Laura Ash: [00:10:47] Good, good, good. I know it restricts blood vessels, but goodness sakes, you really need that afterwards.
Sarah Trott: [00:10:58] We had a midwife recently on our program and [00:11:02]I’ll include this information in the notes as well. [00:11:05] But I mean, the lesson there is just don’t leave the ice on too long because it can restrict and actually cause problems. So, you know, 15, 20 minutes, something like that, but not 24 over seven for two weeks after birth. Like that’s way, way too much like you can do damage there. So. Right.
Laura Ash: [00:11:21] Agreed. And the nice thing about the sitz baths and pads is that they thaw within probably a few minutes. And so it’s this immediate relief which feels really good. And then because they’re so full of this sitz bath, you are sitting directly in this bath. So you’re getting all those healing properties from the herbs, antibacterial anti-inflammatory properties, from these herbs directly on your perineum. So it’s really lovely.
Sarah Trott: [00:11:48] Serena Saeed-Winn was the midwife I mentioned earlier. That’s amazing.
Laura Ash: [00:11:55] And then my second child I had became a single parent with my second pregnancy. Very traumatic divorce separation. Right. When I found out I was pregnant with my second child and we’d been living in East Africa and I conceived my second child and then we moved to Madison, Wisconsin, and separated. So I was a newly single mother with a three year old and my second child in Madison, Wisconsin.
Laura Ash: [00:12:27] So I did plan for a home birth with my second. And I learned from the first experience that I really didn’t like having a home birth outside of my home. I appreciated the importance of being on the farm and the significance of being on the farm and having that experience. But the drive there and the drive back with a newborn afterwards was actually really challenging.
Laura Ash: [00:12:51] So I really wanted a home birth in my own home. And so I had these amazing midwives. Madison, Wisconsin is a great place to do a home birth and two midwives that were present and I was able to birth in the water my second child in our living room. So I had this big tub that they fill up with water. And that was a really beautiful experience and something that if you ever get a chance, if anyone here ever gets a chance to experience, which is I know you have to be in a really easeful pregnancy and labor in order for that to happen, which I was very lucky for, but it was just a really beautiful experience.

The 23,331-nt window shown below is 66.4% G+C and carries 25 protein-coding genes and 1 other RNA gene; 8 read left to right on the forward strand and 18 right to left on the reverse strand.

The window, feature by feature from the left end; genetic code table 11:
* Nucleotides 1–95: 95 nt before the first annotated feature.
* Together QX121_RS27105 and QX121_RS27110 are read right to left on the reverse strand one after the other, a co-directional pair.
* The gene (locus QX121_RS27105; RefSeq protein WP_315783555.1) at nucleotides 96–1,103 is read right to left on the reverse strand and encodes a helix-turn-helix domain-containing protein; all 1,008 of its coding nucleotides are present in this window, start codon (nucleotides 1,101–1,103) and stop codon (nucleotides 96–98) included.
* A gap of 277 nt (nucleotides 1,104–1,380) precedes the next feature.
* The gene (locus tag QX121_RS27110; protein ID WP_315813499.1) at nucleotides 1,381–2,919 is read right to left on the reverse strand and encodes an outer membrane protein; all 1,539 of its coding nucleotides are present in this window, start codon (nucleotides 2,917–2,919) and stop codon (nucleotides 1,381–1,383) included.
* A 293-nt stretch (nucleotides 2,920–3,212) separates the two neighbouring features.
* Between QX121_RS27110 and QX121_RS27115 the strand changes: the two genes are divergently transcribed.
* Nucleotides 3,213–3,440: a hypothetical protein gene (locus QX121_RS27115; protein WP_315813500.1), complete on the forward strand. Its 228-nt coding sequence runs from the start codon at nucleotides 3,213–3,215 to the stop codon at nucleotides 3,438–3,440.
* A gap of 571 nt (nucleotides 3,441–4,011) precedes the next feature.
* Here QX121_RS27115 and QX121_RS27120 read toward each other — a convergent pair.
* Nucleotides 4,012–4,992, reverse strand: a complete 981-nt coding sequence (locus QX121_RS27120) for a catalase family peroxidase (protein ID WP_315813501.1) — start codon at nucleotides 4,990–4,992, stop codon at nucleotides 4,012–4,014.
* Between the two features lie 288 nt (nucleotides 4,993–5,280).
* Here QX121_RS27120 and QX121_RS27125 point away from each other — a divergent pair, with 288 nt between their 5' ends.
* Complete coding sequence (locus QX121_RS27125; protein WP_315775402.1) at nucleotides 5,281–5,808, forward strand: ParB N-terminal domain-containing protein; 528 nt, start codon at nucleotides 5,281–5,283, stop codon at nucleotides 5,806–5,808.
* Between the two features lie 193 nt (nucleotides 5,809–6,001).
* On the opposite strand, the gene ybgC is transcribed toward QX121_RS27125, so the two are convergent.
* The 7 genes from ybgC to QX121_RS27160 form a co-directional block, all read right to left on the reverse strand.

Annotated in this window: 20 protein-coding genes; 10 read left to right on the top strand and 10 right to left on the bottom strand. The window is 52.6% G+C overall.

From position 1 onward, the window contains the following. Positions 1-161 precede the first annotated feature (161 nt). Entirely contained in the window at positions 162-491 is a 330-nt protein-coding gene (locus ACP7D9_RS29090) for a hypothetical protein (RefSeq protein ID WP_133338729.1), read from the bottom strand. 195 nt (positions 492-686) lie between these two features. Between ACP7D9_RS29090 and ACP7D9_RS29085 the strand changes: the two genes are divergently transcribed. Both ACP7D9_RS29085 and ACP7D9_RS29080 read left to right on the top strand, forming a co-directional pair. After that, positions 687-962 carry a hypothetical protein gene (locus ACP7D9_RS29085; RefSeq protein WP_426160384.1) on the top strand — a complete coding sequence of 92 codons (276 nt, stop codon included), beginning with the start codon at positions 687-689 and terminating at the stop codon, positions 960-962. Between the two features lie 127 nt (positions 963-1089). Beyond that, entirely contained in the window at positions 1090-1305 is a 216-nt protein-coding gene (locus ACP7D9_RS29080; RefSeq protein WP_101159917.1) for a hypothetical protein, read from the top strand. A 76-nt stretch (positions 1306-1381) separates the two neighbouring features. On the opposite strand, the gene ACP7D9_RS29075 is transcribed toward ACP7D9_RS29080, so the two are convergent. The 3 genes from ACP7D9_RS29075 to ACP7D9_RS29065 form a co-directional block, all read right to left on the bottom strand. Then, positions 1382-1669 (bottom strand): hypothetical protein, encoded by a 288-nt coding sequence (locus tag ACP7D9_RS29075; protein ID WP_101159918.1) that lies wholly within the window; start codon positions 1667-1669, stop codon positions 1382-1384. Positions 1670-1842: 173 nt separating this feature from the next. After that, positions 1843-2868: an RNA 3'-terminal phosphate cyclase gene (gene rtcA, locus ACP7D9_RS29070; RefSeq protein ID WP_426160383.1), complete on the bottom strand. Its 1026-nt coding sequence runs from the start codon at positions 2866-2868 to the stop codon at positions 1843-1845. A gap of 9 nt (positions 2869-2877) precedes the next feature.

Laura Ash: [00:13:30] My body pushed her out for me. I didn’t even consciously push. It was so cool. My midwife is like, Just breathe through this, but don’t consciously push. And my body just did it. I was like, Oh, this is how people birth when they’re like passed out, right? There’s like, This is possible. This happens. It was just so cool. And with my second too, I wasn’t as I didn’t need to worry about it as much. At least that’s how it felt. It felt like I was able to ride those waves a little bit more comfortably.
Laura Ash: [00:14:01] So she was born, which is really beautiful, full moon eclipse, and immediately got on my chest and I got out of the water, went On the couch and checked her. She nursed also within 30 minutes. Immediately latched, which was great.
Laura Ash: [00:14:19] And then my healing was very different. And I didn’t bring this up the first time because I actually tinctured my placenta the first time I gave birth with my son. And I was thinking I heard, Oh, if you tincture, which is an alcoholic extract of plants, how that’s usually do it. So I put it in alcohol to use for menopause. That’s what people were saying is that, oh, it’s really great for menopause. So if you can preserve it and tincture it and then have it for like 20 years down the road, that’s great.
Laura Ash: [00:14:49] So I was like, Oh, I’m going to do that. I saved the placenta. I tinctured it. And my second one, I had it encapsulated by someone that encapsulates placentas. I believe they were an acupuncturist. And I took that and I felt like a superwoman. I was so blown away with how much better I felt that deep exhaustion was still there, That deep bleeding on the side of the road after a marathon was still there. And then I got the placenta the day after I gave birth and I was elated. I had energy. I stood up even though I was still having a hard time walking, the labor was a lot easier. It was only three hours for my second baby and I felt so good and I was like, This is why people talk about it. This is pretty phenomenal.
Laura Ash: [00:15:38] And even my mood was significantly better even in the situation that I was in. I felt like I could do stuff. I had the motivation to get my life back together, go back to school, figure out what my next journey and my next chapter was with now my two children and I did all the same self-care pieces with the sitz baths and with, you know, taking, you know, sleeping and nursing. I did all of the right foods and all of the right stuff, but the placenta was the biggest transition for me from my first to my second of that postpartum experience.
Sarah Trott: [00:16:18] And placenta encapsulation is…